Who created LoRaWAN
As said, LoRaWAN® uses LoRa®.
LoRa is based on spread spectrum modulation techniques derived from chirp spread spectrum (CSS) technology and was developed by Cycleo a French startup and the inventor of LoRa.
The LoRaWAN® creation started after the acquisition of Cycleo by Semtech for $5 million in cash in March 2012. The first LoRaWAN® specification was created as a joint effort of Semtech, IBM (where I worked at that time), Actility. It was released 3 years later.
Who owns LoRaWAN
The LoRaWAN® specification is developed and maintained by the LoRa Alliance, which is an open association of collaborating members "committed to enabling large scale deployment of Low Power Wide Area Networks (LPWAN) IoT through the development and promotion of the LoRaWAN® open standard". So, one could say LoRaWAN® is owned by the collaborating members, today over 500 worldwide, of the LoRa Alliance.
Who uses LoRaWAN
LoRaWAN® has gained great traction in all narrowband LPWA IoT use-cases. It powers a large number of nationwide networks world-wide, an even larger number of private networks, and there are also large community-operated networks. Private networks are run by all kinds of industries, including logistics, manufacturing, agriculture, and services.
While on the one hand, some existing use cases operating with other technologies such as Wifi or Bluetooth have converted to LoRaWAN® to take advantage of its unquestioned benefits (wide range, deep penetration, low power, ease of installation, high capacity), on the other hand, the LoRaWAN® technology has made possible many new cases of use and has contributed to the spread of IoT globally even in areas of the planet previously excluded from this important innovative wave.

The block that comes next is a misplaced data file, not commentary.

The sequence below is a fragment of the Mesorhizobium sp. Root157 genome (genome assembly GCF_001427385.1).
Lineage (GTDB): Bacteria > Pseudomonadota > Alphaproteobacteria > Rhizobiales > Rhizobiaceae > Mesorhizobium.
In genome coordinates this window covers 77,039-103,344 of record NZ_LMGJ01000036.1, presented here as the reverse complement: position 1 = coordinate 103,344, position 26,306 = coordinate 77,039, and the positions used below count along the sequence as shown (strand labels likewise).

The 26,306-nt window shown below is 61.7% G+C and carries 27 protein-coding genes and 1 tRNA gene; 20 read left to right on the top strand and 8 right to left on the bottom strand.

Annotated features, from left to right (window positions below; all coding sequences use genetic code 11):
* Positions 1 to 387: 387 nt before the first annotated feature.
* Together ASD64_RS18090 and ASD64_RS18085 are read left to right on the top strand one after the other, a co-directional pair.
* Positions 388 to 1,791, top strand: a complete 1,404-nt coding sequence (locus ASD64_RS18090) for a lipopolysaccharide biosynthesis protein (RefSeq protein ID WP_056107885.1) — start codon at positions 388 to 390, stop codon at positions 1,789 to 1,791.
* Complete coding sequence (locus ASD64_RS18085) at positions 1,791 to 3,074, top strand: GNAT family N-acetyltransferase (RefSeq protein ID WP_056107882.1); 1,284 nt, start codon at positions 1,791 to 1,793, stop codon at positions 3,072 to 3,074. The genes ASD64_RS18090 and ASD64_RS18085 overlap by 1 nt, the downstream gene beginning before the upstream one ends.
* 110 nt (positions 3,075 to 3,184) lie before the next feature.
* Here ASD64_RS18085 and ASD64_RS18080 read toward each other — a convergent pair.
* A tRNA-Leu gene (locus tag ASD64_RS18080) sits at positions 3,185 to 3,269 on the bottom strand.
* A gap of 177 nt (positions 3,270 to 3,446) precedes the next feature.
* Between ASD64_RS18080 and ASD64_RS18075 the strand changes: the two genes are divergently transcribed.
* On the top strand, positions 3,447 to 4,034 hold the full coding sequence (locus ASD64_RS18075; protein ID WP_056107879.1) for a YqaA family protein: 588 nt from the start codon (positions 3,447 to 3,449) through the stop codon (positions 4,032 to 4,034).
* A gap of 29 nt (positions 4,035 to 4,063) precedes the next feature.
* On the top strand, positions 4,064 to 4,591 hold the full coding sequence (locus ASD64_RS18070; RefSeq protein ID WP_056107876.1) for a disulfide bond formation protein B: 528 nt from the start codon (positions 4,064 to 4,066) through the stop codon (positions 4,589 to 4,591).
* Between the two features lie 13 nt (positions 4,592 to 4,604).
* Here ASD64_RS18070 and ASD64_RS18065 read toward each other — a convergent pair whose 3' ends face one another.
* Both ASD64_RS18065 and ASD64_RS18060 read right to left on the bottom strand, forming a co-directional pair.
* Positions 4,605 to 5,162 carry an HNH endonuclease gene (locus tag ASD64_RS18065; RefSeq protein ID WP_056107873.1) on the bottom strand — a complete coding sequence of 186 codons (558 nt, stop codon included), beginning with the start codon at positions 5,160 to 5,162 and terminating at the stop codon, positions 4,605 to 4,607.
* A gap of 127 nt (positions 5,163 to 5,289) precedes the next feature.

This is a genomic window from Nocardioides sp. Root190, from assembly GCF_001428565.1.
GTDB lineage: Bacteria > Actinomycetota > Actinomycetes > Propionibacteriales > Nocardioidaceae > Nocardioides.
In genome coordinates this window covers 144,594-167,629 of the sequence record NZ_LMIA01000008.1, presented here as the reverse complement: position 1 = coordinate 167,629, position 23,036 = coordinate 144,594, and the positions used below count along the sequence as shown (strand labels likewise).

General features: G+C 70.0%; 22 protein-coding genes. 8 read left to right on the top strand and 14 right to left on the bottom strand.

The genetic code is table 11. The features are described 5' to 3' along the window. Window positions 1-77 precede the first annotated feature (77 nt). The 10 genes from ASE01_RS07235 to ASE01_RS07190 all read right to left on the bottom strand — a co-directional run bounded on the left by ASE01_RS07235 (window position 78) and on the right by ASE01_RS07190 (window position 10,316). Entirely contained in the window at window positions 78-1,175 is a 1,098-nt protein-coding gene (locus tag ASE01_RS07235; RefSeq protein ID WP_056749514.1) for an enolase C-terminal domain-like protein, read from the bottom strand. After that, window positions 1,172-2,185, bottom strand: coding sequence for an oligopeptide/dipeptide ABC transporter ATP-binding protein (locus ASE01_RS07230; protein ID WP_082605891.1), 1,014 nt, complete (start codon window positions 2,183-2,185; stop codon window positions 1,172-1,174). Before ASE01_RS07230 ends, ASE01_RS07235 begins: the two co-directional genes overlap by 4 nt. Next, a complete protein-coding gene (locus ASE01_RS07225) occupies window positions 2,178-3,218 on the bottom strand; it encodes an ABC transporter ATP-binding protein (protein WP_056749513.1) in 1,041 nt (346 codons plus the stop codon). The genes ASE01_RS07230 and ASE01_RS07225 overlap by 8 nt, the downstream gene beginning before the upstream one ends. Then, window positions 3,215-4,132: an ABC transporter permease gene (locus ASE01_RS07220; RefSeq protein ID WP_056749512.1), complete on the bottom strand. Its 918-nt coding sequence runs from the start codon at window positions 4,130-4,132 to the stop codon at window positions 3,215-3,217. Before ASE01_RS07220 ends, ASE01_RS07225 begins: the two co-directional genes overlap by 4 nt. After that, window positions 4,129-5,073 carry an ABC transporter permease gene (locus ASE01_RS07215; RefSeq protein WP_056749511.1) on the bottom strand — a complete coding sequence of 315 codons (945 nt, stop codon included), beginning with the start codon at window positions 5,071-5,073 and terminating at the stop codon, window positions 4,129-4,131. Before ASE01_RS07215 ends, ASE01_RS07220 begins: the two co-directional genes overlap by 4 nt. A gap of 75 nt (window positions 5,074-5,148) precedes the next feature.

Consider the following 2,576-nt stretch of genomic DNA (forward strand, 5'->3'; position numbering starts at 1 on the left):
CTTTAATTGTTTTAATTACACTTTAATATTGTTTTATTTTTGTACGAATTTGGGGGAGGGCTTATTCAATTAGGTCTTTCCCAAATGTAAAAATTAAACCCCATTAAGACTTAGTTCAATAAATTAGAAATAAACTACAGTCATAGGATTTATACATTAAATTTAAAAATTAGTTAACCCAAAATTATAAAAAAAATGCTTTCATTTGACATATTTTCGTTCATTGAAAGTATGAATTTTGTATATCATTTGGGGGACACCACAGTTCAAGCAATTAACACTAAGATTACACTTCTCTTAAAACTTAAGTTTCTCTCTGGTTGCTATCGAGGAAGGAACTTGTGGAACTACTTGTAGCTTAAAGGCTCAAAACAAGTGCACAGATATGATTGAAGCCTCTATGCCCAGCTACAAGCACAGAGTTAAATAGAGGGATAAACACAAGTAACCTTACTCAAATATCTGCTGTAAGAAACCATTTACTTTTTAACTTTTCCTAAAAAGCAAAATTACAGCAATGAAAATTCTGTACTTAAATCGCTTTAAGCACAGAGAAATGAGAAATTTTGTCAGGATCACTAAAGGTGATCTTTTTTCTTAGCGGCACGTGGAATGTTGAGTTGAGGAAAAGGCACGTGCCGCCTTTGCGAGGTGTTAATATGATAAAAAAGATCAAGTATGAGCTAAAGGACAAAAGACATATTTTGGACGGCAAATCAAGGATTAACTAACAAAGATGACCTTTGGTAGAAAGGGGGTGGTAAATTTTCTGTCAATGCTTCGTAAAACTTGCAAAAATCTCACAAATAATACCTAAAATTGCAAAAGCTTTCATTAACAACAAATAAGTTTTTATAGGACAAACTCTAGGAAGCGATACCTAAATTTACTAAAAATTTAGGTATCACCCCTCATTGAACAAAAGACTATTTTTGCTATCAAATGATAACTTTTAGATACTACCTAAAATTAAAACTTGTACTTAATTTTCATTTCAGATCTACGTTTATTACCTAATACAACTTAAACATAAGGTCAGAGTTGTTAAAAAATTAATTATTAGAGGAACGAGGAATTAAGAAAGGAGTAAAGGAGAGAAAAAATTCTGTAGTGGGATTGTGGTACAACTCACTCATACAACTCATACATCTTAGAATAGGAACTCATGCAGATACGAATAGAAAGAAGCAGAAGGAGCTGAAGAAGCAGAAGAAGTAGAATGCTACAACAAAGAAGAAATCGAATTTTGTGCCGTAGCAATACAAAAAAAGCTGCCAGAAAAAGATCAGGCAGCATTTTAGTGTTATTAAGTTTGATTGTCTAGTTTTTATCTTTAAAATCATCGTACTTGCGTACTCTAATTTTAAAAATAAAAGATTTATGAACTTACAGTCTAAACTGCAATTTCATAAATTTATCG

Is LoRaWAN Secure?
The main purpose of LoRaWAN has always been to bring bullet-proof security that will allow devices to run for years without being touched. Its security features were designed to stand the test of time, and are using the state-of-the-art cryptography achievable in embedded environment. A lot of architectural components are very similar to what you can find in cellular networks.
Solutions such as the one we developed at LORIOT add further layers to the already high-security standards offered by the protocol.
How to use LoRaWAN
In most countries, you do not need any permission or license to use LoRaWAN®.
You can simply get started in a few steps by getting of-the-shelf LoRaWAN hardware (sensor devices and gateway) and connect them, through a Network Server, to your applications as well as third party data visualization software or IoT platforms.
At LORIOT we offer a free community account designed as a tool for IoT enthusiasts, hobbyists and students but also professionals and companies that want to deploy Proof of Concepts (PoCs) or test our solution. Our global public infrastructure made up by 13 geographically distributed public servers, ensures low-latency, high performance, flexibility and interoperability regardless of the user location.
Give it a try!